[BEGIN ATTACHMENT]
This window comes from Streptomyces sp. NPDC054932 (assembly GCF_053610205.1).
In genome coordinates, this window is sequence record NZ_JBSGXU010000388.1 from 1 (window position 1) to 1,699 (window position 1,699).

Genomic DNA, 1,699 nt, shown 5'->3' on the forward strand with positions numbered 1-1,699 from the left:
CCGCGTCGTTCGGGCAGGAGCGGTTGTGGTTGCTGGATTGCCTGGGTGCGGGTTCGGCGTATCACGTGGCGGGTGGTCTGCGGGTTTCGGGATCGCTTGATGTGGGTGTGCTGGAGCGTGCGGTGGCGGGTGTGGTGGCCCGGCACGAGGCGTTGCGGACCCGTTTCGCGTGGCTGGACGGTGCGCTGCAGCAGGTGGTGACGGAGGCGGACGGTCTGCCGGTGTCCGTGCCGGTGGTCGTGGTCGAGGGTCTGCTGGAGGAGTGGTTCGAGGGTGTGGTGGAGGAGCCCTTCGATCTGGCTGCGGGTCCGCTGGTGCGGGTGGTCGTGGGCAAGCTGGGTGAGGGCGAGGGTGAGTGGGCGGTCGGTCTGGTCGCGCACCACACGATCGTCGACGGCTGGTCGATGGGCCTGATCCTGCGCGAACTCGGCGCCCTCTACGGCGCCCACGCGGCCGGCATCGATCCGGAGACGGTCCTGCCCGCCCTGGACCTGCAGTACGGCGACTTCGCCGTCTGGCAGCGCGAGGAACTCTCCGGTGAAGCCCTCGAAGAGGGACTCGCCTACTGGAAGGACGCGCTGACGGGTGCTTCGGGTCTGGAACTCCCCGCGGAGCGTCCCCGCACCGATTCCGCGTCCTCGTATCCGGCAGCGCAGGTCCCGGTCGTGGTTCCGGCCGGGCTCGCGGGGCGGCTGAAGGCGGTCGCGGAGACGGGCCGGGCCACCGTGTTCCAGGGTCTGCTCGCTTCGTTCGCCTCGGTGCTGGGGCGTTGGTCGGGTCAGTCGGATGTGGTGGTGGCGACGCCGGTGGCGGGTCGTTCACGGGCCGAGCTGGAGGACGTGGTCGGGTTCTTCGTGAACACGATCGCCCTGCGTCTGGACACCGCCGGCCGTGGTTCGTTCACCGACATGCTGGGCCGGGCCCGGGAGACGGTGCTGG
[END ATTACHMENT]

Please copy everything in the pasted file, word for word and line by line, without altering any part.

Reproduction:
This window comes from Streptomyces sp. NPDC054932 (assembly GCF_053610205.1).
In genome coordinates, this window is sequence record NZ_JBSGXU010000388.1 from 1 (window position 1) to 1,699 (window position 1,699).

Genomic DNA, 1,699 nt, shown 5'->3' on the forward strand with positions numbered 1-1,699 from the left:
CCGCGTCGTTCGGGCAGGAGCGGTTGTGGTTGCTGGATTGCCTGGGTGCGGGTTCGGCGTATCACGTGGCGGGTGGTCTGCGGGTTTCGGGATCGCTTGATGTGGGTGTGCTGGAGCGTGCGGTGGCGGGTGTGGTGGCCCGGCACGAGGCGTTGCGGACCCGTTTCGCGTGGCTGGACGGTGCGCTGCAGCAGGTGGTGACGGAGGCGGACGGTCTGCCGGTGTCCGTGCCGGTGGTCGTGGTCGAGGGTCTGCTGGAGGAGTGGTTCGAGGGTGTGGTGGAGGAGCCCTTCGATCTGGCTGCGGGTCCGCTGGTGCGGGTGGTCGTGGGCAAGCTGGGTGAGGGCGAGGGTGAGTGGGCGGTCGGTCTGGTCGCGCACCACACGATCGTCGACGGCTGGTCGATGGGCCTGATCCTGCGCGAACTCGGCGCCCTCTACGGCGCCCACGCGGCCGGCATCGATCCGGAGACGGTCCTGCCCGCCCTGGACCTGCAGTACGGCGACTTCGCCGTCTGGCAGCGCGAGGAACTCTCCGGTGAAGCCCTCGAAGAGGGACTCGCCTACTGGAAGGACGCGCTGACGGGTGCTTCGGGTCTGGAACTCCCCGCGGAGCGTCCCCGCACCGATTCCGCGTCCTCGTATCCGGCAGCGCAGGTCCCGGTCGTGGTTCCGGCCGGGCTCGCGGGGCGGCTGAAGGCGGTCGCGGAGACGGGCCGGGCCACCGTGTTCCAGGGTCTGCTCGCTTCGTTCGCCTCGGTGCTGGGGCGTTGGTCGGGTCAGTCGGATGTGGTGGTGGCGACGCCGGTGGCGGGTCGTTCACGGGCCGAGCTGGAGGACGTGGTCGGGTTCTTCGTGAACACGATCGCCCTGCGTCTGGACACCGCCGGCCGTGGTTCGTTCACCGACATGCTGGGCCGGGCCCGGGAGACGGTGCTGG